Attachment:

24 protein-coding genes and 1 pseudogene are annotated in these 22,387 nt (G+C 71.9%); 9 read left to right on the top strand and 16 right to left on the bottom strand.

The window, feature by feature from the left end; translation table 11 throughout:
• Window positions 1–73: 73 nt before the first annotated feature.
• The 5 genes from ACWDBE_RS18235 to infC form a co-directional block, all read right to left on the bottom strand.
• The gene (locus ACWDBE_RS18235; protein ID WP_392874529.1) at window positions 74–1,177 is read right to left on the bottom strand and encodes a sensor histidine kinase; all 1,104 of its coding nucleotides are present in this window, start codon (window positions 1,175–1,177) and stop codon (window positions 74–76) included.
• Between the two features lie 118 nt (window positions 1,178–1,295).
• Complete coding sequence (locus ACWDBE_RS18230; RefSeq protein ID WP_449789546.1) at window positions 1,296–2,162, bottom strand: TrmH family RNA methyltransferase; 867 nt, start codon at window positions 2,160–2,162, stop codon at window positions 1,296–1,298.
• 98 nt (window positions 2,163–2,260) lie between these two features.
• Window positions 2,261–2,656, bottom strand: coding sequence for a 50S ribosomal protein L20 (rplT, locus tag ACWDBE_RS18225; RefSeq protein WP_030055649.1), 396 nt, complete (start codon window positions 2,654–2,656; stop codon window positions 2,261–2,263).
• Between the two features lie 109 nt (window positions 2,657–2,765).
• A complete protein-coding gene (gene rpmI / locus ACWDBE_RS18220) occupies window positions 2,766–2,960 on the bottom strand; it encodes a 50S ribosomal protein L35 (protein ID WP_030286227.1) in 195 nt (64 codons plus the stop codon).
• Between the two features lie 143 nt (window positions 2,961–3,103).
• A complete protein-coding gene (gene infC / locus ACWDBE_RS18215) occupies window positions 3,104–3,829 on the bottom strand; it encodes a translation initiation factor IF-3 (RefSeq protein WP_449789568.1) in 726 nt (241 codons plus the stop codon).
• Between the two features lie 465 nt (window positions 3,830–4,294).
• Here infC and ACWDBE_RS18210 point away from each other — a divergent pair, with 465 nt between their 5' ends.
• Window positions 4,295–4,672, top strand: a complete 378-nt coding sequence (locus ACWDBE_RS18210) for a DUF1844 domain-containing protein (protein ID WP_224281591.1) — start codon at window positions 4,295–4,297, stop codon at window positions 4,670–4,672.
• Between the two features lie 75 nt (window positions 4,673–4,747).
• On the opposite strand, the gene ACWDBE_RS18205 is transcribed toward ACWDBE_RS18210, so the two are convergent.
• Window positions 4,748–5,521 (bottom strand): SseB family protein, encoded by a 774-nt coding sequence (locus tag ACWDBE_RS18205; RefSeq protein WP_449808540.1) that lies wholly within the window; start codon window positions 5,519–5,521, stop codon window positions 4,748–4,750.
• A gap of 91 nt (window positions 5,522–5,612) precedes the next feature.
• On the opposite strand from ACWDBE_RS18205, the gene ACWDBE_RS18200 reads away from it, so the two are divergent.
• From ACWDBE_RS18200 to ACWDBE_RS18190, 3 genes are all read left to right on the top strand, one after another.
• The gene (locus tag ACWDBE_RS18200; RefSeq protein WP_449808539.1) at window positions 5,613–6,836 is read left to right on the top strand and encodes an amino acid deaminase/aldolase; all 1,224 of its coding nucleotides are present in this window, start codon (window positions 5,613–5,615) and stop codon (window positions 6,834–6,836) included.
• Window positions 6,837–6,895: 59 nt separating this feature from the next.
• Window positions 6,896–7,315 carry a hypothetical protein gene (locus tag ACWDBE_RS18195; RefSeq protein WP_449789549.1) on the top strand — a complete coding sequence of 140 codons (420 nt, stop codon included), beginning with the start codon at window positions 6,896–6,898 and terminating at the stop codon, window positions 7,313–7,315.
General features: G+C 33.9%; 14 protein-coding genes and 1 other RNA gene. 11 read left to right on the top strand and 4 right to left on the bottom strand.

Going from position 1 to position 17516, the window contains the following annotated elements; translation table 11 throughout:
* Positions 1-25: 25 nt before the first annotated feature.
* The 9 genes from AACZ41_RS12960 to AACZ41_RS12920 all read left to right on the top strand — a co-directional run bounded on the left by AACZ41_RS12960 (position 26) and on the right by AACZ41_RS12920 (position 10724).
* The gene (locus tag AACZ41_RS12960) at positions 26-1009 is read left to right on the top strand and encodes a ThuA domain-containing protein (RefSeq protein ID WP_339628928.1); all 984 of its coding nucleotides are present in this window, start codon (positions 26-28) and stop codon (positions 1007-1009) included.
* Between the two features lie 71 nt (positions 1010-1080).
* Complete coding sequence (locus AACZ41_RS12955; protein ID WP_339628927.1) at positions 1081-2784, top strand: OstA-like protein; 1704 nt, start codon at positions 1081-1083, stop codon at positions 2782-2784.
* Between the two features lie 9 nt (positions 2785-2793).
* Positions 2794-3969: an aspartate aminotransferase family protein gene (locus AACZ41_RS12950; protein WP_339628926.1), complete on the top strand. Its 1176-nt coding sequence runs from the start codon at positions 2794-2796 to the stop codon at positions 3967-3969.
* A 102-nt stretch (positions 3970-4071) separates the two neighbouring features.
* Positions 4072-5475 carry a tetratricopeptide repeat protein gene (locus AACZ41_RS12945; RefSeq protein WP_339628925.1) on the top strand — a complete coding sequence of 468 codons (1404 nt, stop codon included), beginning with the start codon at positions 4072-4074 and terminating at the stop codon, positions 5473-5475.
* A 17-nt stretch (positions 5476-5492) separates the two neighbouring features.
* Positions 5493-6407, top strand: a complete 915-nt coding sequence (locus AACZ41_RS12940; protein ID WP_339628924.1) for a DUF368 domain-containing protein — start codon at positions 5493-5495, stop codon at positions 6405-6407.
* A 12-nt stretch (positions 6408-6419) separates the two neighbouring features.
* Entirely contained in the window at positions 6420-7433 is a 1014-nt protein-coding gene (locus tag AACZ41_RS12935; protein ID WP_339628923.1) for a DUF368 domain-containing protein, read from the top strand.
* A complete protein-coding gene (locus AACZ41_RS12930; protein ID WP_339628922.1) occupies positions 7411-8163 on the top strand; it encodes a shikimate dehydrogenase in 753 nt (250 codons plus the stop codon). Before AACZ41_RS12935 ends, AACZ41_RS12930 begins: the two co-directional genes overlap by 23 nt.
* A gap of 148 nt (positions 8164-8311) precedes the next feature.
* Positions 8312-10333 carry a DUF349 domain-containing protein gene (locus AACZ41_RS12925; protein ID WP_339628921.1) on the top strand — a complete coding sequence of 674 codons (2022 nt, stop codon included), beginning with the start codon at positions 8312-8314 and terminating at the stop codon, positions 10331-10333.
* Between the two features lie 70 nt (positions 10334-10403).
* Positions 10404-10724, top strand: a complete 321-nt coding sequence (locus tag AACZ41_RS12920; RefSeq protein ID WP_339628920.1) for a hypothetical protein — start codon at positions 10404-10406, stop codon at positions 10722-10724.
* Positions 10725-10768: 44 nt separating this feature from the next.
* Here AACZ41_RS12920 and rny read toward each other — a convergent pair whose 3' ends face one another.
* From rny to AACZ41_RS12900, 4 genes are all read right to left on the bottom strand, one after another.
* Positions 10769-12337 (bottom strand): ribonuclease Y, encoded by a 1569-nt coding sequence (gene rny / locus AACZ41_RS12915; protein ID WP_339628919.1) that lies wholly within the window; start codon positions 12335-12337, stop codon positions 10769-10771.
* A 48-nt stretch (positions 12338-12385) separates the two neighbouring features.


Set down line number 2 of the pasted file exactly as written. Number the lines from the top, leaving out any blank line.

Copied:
The window, feature by feature from the left end; translation table 11 throughout: